Although “and Frank sent this” is the poor punch line of a child’s joke (or a dodgy playwright’s sense of humour), there’s a big challenge to the Christian community in the Epiphany story of the Wise Men.
You see, the Christ child wasn’t surrounded by Jewish dignitaries. Not even kept in the confines of a strictly Jewish community. Nor did his family or God prevent from being exposed to, or from influencing, Gentile culture—even as a young child.
No. Right in the early years of Jesus’ life, he was open to non-Jews. Outsiders. Astrologers. It’s a picture of Russell Grant and friends (perhaps more academic versions) coming to see Jesus. From over the hills and far away. And they brought gifts.
It’s not a picture that today’s church can ignore. Exclusivity doesn’t seem to be an option. If God didn’t allow his son to be closeted away and protected, then God hardly expects the church to do any different.
So as the church celebrates Epiphany (or Little Christmas) today, shouldn’t we generously accept everyone, trusting that like the Wise Men they will receive something of the wonder of Jesus as they visit, and not forgetting that we may benefit from their gifts and culture too.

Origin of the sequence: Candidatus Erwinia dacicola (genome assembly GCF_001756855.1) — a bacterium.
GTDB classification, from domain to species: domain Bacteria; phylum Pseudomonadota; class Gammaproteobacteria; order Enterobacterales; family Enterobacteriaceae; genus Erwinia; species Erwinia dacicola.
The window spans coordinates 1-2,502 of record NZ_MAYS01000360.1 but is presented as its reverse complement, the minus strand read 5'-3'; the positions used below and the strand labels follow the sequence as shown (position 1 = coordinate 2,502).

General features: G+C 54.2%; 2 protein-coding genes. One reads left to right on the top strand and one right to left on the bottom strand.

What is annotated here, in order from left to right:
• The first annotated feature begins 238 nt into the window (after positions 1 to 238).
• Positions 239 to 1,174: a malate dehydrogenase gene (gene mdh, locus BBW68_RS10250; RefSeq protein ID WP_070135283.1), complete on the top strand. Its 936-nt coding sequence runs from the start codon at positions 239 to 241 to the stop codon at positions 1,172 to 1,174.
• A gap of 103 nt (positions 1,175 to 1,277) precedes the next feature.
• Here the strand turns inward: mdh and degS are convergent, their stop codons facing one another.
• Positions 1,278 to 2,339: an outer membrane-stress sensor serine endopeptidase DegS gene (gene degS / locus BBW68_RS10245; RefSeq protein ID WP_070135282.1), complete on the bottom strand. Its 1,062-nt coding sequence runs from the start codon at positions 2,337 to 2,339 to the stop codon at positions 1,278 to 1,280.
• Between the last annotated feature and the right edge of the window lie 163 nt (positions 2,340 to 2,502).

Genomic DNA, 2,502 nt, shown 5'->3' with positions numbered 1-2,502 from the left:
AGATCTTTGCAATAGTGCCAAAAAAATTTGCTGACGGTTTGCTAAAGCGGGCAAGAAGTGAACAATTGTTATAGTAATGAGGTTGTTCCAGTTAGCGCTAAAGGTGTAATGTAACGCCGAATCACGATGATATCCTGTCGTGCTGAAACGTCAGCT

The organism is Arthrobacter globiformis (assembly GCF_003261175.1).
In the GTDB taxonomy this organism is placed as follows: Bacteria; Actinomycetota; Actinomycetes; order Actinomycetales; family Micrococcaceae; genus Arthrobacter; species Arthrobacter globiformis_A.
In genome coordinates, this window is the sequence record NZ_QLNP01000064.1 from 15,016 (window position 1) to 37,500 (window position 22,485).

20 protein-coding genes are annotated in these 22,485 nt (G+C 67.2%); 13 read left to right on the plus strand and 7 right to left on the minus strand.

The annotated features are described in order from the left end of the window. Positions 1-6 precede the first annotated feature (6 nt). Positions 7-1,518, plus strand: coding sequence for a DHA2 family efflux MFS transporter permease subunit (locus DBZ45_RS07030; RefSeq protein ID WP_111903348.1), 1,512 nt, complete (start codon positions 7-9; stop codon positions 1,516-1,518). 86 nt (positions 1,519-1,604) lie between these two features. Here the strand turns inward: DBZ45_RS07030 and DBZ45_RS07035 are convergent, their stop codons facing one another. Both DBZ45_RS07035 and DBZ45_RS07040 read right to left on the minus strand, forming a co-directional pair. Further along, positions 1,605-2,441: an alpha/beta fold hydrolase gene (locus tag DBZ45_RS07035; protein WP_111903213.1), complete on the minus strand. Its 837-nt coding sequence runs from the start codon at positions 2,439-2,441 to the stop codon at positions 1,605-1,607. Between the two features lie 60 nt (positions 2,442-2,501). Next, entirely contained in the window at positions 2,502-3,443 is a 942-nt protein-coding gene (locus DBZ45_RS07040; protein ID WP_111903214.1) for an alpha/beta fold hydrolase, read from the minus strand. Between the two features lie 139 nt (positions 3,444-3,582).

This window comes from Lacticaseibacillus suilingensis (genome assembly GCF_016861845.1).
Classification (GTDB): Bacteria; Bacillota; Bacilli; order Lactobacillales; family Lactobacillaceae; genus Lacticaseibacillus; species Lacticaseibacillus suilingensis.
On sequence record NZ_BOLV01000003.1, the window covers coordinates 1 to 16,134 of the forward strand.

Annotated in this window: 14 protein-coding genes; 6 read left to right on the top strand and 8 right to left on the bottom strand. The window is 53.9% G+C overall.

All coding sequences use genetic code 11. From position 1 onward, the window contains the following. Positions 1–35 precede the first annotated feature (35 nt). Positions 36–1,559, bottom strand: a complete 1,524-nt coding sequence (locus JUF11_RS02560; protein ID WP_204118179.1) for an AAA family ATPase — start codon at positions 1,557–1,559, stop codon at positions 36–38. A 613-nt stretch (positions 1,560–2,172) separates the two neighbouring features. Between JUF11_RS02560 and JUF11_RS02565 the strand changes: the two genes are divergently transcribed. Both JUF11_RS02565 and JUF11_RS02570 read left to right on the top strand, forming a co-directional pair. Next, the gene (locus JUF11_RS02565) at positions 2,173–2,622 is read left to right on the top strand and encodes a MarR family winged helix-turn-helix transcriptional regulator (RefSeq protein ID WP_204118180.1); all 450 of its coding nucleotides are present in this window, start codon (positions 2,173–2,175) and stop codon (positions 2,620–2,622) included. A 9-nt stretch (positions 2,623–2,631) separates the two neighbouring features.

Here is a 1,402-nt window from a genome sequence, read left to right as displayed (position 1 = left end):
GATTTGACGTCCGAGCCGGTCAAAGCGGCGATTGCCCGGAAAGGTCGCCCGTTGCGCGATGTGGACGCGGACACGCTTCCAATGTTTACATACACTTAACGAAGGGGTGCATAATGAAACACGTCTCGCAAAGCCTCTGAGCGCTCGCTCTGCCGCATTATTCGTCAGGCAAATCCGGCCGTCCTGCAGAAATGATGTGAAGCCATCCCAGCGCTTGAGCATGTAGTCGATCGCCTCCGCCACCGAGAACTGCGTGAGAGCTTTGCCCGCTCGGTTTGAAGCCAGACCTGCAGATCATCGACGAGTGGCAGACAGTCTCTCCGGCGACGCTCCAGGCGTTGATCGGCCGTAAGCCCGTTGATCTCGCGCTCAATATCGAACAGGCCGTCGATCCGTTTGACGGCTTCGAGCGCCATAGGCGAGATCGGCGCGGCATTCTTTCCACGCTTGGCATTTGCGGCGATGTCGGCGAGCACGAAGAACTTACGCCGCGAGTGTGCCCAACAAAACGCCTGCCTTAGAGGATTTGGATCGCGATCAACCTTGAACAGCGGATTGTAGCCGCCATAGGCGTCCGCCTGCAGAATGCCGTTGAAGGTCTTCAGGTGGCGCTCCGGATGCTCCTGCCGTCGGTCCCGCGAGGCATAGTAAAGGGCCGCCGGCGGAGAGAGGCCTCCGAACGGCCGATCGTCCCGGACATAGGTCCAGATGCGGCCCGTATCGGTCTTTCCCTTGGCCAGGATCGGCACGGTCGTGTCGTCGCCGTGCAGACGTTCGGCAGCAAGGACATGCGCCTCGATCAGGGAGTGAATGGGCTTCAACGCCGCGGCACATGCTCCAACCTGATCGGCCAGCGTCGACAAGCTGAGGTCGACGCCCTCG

When elders or ministers get ordained in the Presbyterian church, the ordination service always includes a phrase that gives me hope. It’s at the point when someone reads out the “standards of the church”.
In exercising the inalienable right of private judgement the Christian is not to set his reason above the Word of God, or to refuse light from any quarter.
There isn’t always light to found in every corner, so it’s not carte blanche to stop holding onto your beliefs or water them down. It’s not a call to ecumenism, but it does seem like an obvious call to value openness and inclusivity above rejection of what hasn’t even been seen or understood.
Light from any quarter … let’s not refuse it when the door opens and it shines on our faces. Could be some more wise men from the east (of the city!)